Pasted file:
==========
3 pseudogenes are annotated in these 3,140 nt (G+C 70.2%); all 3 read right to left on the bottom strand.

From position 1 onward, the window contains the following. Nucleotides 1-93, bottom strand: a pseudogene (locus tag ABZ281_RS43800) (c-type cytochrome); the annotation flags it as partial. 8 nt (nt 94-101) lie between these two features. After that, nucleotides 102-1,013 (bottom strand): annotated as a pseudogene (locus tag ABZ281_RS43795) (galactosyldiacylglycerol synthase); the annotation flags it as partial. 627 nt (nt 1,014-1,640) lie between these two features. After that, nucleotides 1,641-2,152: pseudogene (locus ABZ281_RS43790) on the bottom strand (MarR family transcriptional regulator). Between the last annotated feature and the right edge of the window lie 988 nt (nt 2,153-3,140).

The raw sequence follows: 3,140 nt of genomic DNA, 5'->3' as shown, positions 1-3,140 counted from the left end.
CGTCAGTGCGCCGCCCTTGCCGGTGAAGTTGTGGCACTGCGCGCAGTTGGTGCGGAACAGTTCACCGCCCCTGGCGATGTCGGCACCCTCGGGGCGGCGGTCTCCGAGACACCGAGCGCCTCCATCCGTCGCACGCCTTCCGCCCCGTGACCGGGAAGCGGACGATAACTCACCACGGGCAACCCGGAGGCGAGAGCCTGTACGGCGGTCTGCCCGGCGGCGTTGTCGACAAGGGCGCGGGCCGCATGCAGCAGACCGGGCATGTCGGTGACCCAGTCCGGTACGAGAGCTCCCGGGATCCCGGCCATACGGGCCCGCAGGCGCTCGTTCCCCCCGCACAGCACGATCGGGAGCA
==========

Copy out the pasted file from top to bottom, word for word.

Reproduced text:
3 pseudogenes are annotated in these 3,140 nt (G+C 70.2%); all 3 read right to left on the bottom strand.

From position 1 onward, the window contains the following. Nucleotides 1-93, bottom strand: a pseudogene (locus tag ABZ281_RS43800) (c-type cytochrome); the annotation flags it as partial. 8 nt (nt 94-101) lie between these two features. After that, nucleotides 102-1,013 (bottom strand): annotated as a pseudogene (locus tag ABZ281_RS43795) (galactosyldiacylglycerol synthase); the annotation flags it as partial. 627 nt (nt 1,014-1,640) lie between these two features. After that, nucleotides 1,641-2,152: pseudogene (locus ABZ281_RS43790) on the bottom strand (MarR family transcriptional regulator). Between the last annotated feature and the right edge of the window lie 988 nt (nt 2,153-3,140).

The raw sequence follows: 3,140 nt of genomic DNA, 5'->3' as shown, positions 1-3,140 counted from the left end.
CGTCAGTGCGCCGCCCTTGCCGGTGAAGTTGTGGCACTGCGCGCAGTTGGTGCGGAACAGTTCACCGCCCCTGGCGATGTCGGCACCCTCGGGGCGGCGGTCTCCGAGACACCGAGCGCCTCCATCCGTCGCACGCCTTCCGCCCCGTGACCGGGAAGCGGACGATAACTCACCACGGGCAACCCGGAGGCGAGAGCCTGTACGGCGGTCTGCCCGGCGGCGTTGTCGACAAGGGCGCGGGCCGCATGCAGCAGACCGGGCATGTCGGTGACCCAGTCCGGTACGAGAGCTCCCGGGATCCCGGCCATACGGGCCCGCAGGCGCTCGTTCCCCCCGCACAGCACGATCGGGAGCA